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From Gadsden's Wharf, USA to Valongo Wharf, Brazil - Memory and Healing - Part 4 of 4
 
Dec 29 – Jan 11, 2023
 
Praising the Past

museum in south carolina



The good news is that both locations, Gadsden’s Wharf in South Carolina and Valongo Wharf in Rio de Janeiro, stand on the verge of recognition, restoration, and memorialization but at far distant stages. Individually and together, they represent attempts to honor the victims of the largest forced migration in human history. But grief will not reign supreme at either location. They will be places of vibrant celebration of African history and culture as well.

The International African American Museum in Charleston, at the Gadsden Wharf site, will begin its timeline in 300 BC, linking West African rice cultivation and the human history of that part of the continent. The formal history of the museum begins with the "discovery" of the remains of the wharf as part of property that was originally sold to a restaurateur. The former mayor, Joseph P. Riley, approved a re-acquisition of the parcel, having a sense of the timeliness and importance of such a project to the city's Black residents and its prospects to further spur tourism (and perhaps unknowingly gentrification).

Two decades ago, as a journalist recently recollected, Charleston was a "sleepy Navy town juxtaposed within an old aristocratic porch society." Riley had bigger plans.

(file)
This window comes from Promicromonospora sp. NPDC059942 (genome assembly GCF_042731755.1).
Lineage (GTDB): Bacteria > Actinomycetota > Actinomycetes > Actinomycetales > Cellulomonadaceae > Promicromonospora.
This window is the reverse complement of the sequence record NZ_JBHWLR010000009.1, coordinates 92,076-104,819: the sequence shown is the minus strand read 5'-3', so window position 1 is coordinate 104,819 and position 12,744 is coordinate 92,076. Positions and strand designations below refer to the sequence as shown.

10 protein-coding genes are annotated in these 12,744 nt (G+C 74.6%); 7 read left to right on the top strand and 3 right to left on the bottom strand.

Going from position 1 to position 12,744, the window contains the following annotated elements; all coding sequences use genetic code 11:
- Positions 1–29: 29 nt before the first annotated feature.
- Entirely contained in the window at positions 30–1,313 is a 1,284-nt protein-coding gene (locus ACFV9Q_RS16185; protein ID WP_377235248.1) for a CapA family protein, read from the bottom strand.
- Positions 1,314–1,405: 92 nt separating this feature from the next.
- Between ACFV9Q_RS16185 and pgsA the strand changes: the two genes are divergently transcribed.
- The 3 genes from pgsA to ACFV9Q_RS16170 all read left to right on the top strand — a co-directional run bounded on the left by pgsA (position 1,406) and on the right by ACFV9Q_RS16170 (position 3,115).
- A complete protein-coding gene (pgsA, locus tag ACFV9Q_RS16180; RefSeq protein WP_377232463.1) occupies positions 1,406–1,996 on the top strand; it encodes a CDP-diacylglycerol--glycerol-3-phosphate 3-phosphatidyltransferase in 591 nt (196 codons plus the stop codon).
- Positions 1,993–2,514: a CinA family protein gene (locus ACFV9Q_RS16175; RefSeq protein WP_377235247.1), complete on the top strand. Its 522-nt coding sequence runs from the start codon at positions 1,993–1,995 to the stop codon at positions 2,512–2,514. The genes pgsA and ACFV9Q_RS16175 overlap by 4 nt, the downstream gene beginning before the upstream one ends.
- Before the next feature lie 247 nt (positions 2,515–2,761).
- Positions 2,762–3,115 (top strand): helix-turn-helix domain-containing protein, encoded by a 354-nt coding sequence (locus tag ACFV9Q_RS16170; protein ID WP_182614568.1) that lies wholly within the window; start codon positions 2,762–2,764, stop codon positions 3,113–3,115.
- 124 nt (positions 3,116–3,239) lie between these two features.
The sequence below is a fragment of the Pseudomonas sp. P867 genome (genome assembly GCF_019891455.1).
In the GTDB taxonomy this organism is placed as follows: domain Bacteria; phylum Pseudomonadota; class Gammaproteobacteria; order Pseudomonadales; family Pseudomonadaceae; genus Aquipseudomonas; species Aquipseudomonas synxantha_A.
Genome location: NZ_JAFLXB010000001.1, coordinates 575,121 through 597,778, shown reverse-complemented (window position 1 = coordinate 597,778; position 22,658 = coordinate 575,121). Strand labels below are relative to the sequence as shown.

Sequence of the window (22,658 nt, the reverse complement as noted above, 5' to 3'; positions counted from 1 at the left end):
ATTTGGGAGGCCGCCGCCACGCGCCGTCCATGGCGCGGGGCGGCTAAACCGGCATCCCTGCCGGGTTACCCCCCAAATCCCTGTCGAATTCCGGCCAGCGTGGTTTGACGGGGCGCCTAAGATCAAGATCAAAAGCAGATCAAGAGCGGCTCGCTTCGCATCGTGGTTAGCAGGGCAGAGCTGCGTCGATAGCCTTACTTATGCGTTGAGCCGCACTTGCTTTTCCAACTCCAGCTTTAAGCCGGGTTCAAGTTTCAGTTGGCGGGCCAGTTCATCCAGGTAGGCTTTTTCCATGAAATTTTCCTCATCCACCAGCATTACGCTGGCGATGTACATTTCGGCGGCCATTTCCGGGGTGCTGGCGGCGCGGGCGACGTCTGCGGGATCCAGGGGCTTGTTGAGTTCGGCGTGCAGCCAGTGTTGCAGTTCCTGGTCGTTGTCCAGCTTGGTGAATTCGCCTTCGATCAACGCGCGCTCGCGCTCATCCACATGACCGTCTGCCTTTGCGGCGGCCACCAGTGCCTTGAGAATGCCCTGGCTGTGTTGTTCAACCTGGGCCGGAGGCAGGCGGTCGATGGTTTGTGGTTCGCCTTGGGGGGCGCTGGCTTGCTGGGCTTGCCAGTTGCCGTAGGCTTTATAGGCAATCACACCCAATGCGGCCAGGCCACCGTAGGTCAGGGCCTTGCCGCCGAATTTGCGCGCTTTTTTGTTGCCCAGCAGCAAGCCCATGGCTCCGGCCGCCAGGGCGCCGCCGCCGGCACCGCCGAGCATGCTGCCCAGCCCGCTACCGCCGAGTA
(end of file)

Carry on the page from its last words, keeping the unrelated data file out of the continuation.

The museum's planning began more than two decades ago.

Today, the city is a target for millions of tourists, cruise ship passengers, and a new breed of snowbirds now realizing that they don't need to fly all the way to Florida for higher temperatures. Actual construction began in January 2020. The opening was set for January 21, 2023, but recently postponed.
A trove of African artifacts were unearthed at the Valongo level, including amulets and worship objects from the Congo, Angola, and Mozambique.
Meanwhile, Charleston's perennial racial problems were on display for the world to see: battles over confederate flags and statues, the Mother Emmanuel shooting, and the city's formal apology for its role in the slave trade.

Riley was able to corral $100 million dollars in funding for museum construction from the city, state, other localities, and organizations. In 2018, The New York Times had recognized that Charleston had long needed and deserved a Black museum.

The structure, on top of the wharf, will have a sweeping view of the river and recurring architectural motifs of granite and water. There will be a theater gallery, ethnobotanical gardens, an African roots and routes gallery, and much more. In a membership solicitation letter, current president and CEO Dr. Tonya Matthews states, ".... And today something new has sprung up through the scarred soil of Gadsden's Wharf. We have reclaimed this sacred place as only part of the African American journey by building the museum on this very ground." Many in the city are holding their collective breathes waiting for opening day; the unspoken dream of generations of Black Charlestonians who had always hoped that their lives and struggles would not be consigned to oblivion.